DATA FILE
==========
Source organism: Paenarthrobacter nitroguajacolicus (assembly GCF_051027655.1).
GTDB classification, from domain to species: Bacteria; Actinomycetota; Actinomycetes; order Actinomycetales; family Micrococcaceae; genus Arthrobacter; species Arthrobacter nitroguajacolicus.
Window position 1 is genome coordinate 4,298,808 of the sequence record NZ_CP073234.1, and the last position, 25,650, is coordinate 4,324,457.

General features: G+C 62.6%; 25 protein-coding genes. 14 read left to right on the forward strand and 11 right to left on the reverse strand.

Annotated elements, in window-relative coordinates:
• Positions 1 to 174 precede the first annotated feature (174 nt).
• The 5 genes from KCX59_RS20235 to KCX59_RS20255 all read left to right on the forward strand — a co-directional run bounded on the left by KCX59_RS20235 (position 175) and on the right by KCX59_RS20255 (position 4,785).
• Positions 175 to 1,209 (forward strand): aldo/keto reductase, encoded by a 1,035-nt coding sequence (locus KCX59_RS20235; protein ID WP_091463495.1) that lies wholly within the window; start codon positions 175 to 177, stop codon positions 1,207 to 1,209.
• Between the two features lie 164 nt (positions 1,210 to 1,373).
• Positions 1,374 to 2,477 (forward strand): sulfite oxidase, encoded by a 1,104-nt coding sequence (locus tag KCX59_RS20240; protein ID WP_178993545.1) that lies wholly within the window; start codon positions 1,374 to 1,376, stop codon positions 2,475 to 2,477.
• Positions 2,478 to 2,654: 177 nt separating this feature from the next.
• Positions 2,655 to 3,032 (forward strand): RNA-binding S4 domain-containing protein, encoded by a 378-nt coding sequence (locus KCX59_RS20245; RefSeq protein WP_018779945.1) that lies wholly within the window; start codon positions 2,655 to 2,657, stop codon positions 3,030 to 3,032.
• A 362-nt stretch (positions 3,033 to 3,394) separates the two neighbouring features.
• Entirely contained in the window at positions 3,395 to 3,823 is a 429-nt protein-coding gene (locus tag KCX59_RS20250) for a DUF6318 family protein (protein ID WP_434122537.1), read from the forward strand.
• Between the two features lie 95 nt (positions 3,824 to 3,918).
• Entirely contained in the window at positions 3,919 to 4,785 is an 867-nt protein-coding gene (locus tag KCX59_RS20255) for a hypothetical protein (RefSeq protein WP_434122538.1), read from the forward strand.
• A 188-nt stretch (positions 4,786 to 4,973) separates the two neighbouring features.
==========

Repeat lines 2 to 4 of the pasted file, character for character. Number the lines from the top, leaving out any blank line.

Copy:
GTDB classification, from domain to species: Bacteria; Actinomycetota; Actinomycetes; order Actinomycetales; family Micrococcaceae; genus Arthrobacter; species Arthrobacter nitroguajacolicus.
Window position 1 is genome coordinate 4,298,808 of the sequence record NZ_CP073234.1, and the last position, 25,650, is coordinate 4,324,457.

General features: G+C 62.6%; 25 protein-coding genes. 14 read left to right on the forward strand and 11 right to left on the reverse strand.